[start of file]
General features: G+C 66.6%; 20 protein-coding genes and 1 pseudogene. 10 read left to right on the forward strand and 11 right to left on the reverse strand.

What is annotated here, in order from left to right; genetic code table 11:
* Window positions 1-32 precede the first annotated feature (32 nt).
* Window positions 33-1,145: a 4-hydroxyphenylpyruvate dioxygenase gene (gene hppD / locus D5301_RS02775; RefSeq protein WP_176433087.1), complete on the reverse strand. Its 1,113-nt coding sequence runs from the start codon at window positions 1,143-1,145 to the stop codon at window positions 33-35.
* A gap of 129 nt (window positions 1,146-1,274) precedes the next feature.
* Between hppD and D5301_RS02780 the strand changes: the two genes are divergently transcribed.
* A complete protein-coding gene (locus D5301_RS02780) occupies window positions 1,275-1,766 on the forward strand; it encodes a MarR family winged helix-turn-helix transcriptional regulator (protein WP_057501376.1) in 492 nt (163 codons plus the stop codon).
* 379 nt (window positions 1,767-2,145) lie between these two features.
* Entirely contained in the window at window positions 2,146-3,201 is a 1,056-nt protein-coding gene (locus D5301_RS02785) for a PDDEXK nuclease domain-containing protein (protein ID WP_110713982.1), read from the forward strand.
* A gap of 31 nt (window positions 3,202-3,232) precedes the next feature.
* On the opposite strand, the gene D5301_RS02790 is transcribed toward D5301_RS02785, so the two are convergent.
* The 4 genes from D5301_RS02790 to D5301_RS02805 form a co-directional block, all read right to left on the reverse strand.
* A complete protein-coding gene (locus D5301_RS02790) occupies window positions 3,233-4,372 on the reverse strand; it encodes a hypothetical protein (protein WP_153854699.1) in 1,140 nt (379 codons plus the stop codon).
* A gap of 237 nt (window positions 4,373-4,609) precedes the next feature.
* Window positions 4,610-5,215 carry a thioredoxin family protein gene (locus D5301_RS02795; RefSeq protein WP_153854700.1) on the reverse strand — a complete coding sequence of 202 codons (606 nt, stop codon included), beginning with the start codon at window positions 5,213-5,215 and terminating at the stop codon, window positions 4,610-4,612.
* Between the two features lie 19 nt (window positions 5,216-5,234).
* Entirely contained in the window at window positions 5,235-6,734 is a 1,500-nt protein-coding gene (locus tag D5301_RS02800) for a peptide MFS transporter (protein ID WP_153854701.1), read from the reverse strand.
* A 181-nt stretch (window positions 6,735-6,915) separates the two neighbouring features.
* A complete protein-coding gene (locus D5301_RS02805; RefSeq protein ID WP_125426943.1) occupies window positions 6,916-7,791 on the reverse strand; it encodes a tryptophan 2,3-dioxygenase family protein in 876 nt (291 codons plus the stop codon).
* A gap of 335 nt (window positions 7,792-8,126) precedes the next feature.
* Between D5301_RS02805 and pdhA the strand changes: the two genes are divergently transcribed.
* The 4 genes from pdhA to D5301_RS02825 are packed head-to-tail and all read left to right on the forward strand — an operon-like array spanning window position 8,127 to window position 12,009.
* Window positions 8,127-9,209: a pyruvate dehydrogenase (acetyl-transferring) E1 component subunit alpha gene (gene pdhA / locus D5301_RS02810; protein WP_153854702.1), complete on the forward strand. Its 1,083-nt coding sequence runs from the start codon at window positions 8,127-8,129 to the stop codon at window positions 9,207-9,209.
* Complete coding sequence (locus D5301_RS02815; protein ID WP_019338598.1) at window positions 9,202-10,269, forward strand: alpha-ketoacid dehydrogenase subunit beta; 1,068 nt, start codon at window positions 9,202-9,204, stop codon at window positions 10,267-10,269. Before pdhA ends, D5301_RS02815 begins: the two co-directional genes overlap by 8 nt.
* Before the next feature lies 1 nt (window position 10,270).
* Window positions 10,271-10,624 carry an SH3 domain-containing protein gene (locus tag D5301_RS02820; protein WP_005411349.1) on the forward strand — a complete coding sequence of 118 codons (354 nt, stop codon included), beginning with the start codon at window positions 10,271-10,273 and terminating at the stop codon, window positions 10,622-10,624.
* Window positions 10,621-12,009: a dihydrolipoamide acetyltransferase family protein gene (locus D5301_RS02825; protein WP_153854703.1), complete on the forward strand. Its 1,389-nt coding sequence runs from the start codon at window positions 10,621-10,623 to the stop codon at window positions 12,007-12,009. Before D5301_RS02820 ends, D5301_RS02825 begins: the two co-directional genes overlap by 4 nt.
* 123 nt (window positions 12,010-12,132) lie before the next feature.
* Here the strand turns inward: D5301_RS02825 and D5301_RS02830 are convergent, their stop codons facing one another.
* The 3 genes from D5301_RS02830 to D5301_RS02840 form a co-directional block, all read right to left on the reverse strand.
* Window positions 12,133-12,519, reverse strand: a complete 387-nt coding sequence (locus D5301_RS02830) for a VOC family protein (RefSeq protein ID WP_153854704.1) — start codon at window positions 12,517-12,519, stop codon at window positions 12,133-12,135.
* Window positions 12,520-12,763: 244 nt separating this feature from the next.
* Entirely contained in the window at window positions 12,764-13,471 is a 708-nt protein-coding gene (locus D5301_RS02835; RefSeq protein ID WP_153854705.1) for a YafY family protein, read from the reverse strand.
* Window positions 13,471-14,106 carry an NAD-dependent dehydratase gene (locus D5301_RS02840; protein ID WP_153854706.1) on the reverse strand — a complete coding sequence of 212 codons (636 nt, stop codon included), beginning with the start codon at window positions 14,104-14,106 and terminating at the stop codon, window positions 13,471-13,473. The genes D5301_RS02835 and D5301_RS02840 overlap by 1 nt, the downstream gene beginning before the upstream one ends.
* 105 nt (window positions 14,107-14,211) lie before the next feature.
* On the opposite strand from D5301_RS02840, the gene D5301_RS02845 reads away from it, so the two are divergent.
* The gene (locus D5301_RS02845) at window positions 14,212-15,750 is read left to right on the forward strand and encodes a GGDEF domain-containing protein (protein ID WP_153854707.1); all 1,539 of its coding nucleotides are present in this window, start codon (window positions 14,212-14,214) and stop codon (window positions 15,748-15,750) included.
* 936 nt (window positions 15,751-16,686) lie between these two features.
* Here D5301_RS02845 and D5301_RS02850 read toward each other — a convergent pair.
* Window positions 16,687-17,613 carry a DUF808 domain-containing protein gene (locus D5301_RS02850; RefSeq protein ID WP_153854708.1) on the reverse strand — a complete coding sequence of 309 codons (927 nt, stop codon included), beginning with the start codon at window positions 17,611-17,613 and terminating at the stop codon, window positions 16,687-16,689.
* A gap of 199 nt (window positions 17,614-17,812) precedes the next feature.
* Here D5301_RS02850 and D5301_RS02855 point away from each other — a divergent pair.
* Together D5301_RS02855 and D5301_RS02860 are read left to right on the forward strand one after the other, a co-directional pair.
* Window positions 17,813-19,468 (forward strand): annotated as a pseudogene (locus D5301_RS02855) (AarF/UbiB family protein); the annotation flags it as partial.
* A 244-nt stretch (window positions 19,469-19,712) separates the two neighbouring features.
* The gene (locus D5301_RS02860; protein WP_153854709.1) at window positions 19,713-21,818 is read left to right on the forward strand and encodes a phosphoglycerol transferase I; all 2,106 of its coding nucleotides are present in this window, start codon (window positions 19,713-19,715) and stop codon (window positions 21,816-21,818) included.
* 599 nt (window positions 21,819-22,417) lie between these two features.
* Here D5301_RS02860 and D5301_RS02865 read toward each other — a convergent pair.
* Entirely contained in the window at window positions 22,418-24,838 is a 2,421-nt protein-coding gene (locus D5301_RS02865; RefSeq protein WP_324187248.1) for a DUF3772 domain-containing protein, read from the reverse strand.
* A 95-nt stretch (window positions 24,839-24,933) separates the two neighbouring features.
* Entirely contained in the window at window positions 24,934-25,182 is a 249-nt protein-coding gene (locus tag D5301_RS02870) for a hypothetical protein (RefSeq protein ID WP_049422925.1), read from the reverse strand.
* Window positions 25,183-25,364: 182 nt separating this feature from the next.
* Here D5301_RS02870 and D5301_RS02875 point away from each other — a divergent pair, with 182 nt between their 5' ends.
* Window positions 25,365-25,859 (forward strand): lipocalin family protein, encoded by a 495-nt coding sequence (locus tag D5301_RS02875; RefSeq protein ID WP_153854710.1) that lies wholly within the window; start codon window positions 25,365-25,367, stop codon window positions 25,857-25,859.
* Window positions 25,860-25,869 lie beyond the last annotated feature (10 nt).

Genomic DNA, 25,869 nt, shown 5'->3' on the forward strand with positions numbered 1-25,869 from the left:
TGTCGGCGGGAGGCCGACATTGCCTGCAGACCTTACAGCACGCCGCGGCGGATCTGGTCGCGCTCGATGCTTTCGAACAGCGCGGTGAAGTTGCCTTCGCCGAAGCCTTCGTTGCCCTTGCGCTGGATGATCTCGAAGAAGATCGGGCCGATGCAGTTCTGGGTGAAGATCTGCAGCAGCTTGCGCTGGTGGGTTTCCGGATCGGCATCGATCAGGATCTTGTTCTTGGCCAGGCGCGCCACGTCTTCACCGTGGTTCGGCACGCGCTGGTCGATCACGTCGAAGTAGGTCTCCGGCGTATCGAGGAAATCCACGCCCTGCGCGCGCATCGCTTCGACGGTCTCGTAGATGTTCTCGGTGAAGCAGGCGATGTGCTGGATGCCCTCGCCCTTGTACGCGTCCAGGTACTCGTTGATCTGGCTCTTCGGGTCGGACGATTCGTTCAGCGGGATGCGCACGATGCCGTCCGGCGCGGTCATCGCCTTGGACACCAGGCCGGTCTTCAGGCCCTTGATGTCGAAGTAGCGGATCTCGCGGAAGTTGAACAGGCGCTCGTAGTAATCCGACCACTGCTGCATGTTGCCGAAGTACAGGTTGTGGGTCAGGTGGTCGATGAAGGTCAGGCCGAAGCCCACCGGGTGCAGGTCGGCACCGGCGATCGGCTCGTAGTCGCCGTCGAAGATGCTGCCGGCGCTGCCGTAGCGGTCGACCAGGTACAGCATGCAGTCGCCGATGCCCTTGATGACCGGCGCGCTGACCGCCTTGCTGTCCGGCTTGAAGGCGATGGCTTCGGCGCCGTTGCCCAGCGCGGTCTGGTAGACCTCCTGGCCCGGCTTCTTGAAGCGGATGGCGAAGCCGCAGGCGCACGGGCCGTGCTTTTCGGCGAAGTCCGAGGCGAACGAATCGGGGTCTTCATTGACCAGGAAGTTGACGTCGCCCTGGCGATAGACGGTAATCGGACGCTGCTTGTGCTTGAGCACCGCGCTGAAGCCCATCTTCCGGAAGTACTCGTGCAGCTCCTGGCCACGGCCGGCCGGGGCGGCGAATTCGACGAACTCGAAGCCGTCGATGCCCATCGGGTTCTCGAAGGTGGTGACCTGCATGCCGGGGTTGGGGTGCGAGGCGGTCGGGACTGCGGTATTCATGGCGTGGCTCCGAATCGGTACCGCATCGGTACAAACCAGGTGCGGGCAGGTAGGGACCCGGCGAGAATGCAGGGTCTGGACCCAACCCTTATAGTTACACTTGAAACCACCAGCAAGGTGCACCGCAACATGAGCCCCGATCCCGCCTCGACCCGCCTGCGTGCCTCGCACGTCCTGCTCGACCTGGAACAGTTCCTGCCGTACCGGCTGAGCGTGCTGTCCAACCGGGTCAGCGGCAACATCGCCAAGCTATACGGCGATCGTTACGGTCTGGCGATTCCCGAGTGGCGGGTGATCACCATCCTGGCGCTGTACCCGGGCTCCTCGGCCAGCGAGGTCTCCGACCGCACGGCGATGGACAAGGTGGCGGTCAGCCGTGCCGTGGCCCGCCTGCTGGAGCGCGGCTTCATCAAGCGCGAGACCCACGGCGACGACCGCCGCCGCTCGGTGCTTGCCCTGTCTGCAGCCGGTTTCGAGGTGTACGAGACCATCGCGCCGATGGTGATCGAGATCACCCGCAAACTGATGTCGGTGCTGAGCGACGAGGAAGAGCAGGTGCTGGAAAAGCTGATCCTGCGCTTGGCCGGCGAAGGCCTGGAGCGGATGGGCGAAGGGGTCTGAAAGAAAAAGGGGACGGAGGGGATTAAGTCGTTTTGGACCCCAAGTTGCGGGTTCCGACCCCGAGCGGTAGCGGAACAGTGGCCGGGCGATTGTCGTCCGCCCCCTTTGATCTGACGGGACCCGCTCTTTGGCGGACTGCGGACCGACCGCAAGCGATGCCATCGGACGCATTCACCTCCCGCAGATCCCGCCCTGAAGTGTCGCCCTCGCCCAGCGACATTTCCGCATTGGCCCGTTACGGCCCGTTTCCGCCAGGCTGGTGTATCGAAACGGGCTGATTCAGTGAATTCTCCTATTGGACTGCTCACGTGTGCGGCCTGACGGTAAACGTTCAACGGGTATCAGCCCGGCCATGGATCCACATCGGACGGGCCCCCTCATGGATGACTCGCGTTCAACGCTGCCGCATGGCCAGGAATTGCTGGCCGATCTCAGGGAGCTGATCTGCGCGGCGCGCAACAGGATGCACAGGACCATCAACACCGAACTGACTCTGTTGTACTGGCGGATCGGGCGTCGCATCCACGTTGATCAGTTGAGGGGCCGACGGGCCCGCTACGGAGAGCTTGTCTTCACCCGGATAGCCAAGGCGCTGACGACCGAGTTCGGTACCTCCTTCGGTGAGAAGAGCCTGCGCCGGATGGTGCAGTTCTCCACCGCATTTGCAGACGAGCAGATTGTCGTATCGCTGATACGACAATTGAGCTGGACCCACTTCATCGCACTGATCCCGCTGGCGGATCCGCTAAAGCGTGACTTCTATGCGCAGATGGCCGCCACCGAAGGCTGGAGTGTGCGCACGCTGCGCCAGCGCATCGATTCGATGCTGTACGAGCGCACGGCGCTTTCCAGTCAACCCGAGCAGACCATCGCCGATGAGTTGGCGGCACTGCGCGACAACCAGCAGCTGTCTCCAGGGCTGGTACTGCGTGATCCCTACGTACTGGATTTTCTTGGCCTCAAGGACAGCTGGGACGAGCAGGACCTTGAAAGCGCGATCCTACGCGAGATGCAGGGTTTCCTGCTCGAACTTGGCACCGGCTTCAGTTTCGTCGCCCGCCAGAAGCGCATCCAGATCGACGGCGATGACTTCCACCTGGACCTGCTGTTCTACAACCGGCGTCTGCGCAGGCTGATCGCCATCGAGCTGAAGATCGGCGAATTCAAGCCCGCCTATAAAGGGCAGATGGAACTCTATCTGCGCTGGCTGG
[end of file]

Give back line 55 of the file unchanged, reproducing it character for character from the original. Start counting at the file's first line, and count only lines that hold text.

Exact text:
* Window positions 25,860-25,869 lie beyond the last annotated feature (10 nt).